Delhi’s long and rich history has seen the rise and fall of some of the world’s mightiest empires. The cultural legacy inherited from these bygone eras have all played a significant part in shaping Delhi as one of the creative hubs of India. There’s so much to see and do in the capital for a design lover, so if you only have 24 hours to spend here, this is how you should plan your itinerary.
India’s first Public Art District
In 2016, St+Art India Foundation, an organisation promoting street art in public spaces across the country, organised the St+Art Festival in Delhi. The two month long festival saw a group of homegrown and international artists transform the city with installations and murals, one of them the tallest of its kind in India. Delhi had never seen anything like this before and the festival provided the much-needed thrust to street art culture not just in the capital but in the entire country.
It was around the same time that India’s very first open public art district was inaugurated. Street artists gave a complete makeover to the drab walls between Khanna Market and Meherchand Market in Lodhi Colony and the neighbourhood suddenly became absolutely Instagram worthy. There’s no better way to start your 24-hour design tour in Delhi than by visiting the vibrant Art District. Also since it’s an open air display, you can start your day as early as possible without having to worry about opening times.
India Habitat Centre
The next stop on the tour is India Habitat Centre, also located in Lodhi Colony. If you walk from the Art District in Meherchand Market, it will take you about 10 minutes. That’s not much time but the weather can be quite unforgiving during the summer season, so you can instead hop onto an autorickshaw if you’d prefer.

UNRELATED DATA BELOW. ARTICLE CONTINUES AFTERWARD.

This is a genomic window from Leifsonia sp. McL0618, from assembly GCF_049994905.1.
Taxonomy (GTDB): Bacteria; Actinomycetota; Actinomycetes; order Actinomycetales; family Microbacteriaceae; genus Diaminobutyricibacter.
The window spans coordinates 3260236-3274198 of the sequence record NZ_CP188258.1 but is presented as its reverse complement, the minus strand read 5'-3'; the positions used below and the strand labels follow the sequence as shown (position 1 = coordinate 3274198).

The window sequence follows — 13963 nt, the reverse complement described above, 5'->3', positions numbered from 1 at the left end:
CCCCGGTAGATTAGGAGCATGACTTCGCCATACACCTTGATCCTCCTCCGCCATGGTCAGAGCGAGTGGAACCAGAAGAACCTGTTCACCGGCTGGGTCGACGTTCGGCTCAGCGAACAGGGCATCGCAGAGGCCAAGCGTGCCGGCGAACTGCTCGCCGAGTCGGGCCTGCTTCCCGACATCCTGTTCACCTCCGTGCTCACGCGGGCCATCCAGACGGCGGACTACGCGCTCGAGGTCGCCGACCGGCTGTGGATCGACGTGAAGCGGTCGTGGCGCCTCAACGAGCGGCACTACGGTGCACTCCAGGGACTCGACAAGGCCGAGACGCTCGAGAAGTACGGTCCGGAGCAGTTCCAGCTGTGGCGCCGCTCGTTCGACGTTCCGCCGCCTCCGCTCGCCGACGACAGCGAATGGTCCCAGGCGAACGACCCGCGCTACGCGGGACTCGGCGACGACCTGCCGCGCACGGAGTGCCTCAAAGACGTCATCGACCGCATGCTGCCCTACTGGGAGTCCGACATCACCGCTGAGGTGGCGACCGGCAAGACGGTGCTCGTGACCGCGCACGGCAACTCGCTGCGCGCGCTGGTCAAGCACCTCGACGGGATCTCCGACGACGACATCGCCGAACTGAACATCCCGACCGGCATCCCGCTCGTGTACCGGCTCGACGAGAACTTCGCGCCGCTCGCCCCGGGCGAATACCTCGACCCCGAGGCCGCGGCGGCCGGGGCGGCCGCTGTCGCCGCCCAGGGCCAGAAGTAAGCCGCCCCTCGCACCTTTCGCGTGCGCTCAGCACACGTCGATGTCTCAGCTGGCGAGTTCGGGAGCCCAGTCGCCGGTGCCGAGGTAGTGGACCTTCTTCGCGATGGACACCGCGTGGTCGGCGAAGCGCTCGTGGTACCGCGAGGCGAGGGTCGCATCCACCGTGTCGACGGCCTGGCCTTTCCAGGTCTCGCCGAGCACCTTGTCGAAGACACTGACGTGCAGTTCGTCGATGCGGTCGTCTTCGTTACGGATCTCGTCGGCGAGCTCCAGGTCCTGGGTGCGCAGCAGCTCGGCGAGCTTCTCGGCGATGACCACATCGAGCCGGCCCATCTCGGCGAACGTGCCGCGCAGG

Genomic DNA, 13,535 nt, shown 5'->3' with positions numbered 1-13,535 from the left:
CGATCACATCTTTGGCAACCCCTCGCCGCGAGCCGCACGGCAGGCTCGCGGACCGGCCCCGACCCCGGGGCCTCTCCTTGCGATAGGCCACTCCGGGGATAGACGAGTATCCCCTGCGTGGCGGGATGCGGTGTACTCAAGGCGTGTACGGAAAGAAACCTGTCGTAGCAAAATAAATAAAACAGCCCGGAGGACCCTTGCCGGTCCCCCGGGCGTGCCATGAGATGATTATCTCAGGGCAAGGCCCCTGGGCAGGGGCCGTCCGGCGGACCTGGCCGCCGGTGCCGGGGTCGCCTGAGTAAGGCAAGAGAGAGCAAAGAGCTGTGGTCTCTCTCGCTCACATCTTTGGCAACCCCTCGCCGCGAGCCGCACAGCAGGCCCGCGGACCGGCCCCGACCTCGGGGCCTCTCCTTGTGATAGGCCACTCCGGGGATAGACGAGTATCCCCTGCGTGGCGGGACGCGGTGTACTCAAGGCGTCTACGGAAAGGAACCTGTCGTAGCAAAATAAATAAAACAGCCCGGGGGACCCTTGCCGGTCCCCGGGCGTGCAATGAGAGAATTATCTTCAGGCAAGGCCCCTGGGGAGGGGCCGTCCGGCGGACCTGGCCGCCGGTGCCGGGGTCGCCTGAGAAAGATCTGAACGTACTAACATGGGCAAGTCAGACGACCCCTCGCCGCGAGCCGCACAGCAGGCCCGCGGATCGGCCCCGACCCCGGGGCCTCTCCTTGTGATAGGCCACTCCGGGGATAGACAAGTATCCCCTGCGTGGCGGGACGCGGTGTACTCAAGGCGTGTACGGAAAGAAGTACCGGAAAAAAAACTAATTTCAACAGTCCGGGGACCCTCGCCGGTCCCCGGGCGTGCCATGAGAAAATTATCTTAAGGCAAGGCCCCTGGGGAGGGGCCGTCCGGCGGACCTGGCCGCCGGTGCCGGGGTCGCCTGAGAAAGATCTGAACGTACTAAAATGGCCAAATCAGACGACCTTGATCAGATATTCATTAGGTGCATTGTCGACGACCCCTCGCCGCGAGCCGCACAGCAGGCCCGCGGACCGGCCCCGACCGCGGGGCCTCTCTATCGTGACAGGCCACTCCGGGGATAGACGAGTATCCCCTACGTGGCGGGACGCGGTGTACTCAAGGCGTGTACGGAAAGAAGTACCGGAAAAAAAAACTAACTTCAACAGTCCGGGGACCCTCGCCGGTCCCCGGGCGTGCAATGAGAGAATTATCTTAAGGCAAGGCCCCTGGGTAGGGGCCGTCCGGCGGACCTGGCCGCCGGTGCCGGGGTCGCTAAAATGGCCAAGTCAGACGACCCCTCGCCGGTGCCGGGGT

The Visual Arts Gallery at the convention centre always has some great art and photography exhibitions on so even if you make an unplanned visit, you’ll find something interesting to do here. Check out the latest programmes at India Habitat Centre here.
Designed by American architect Joseph Stein, the building complex is unlike any other in Delhi. Even with all the hustle and bustle outside, once you step inside, its serene ambience provides an otherworldy feel.
If you feel hunger pangs kicking in then drop by the All American Diner which has a delicious all-day breakfast menu.
India Habitat Centre, Lodhi Road, New Delhi, India, +91 011 246 820 01
National Gallery of Modern Art
From here, it’s time to head to the National Gallery of Modern Art, which is a 20-minute drive from the India Habitat Centre. You can either catch an autorickshaw or call for an Uber cab. The nearest metro station is a bit far off so these two are the best options for getting around.
The National Gallery of Modern Art is housed in a former residence of the Maharaja of Jaipur. This is one of the leading art galleries in Delhi and has an enviable permanent collection by both Indian and international artists from mid 19th century onwards, along with regular short-term exhibitions.
The palatial gallery has about 12,000 square meters of exhibition space and viewing the entire place will take some time. Some of the renowned Indian artists whose works are on display here are Rabindranath Tagore, Nandalal Bose, Amrita Shergil and Raja Ravi Verma. Jacob Epstein, Giorgio de Chirico and Sonia Delaunay are some of the international artists you’ll find at the National Gallery of Modern Art. Foreigners pay Rs 500 (£6) entry fee and Indian visitors pay Rs 20 (2p).
If you have time then you should definitely visit the India Gate monument and Rashtrapati Bhavan (President’s House), which are both close by.
State Emporium Complex
The last stop on this brief design tour is the State Emporium Complex in Connaught Place. The entire street is occupied by shops selling the best of Indian handicrafts, making it the perfect place to end the day with some fun souvenir shopping.
Crafts from different states of India are all up for sale at the State Emporium. The products are all genuine and the prices very reasonable here. Textile enthusiasts will find shawls and exquisite carpets from Kashmir. Pure silk and cotton saris from West Bengal, Madhubani paintings from Bihar, bamboo furniture from Tripura and sandalwood sculptures from Karnataka are some of the items you can buy here.
Even after all this, if your shopping needs are still unfulfilled, you can visit the Cottage Emporium in Janpath, which is just 10 minutes away. It also has a good collection of authentic Indian handloom and handicraft products.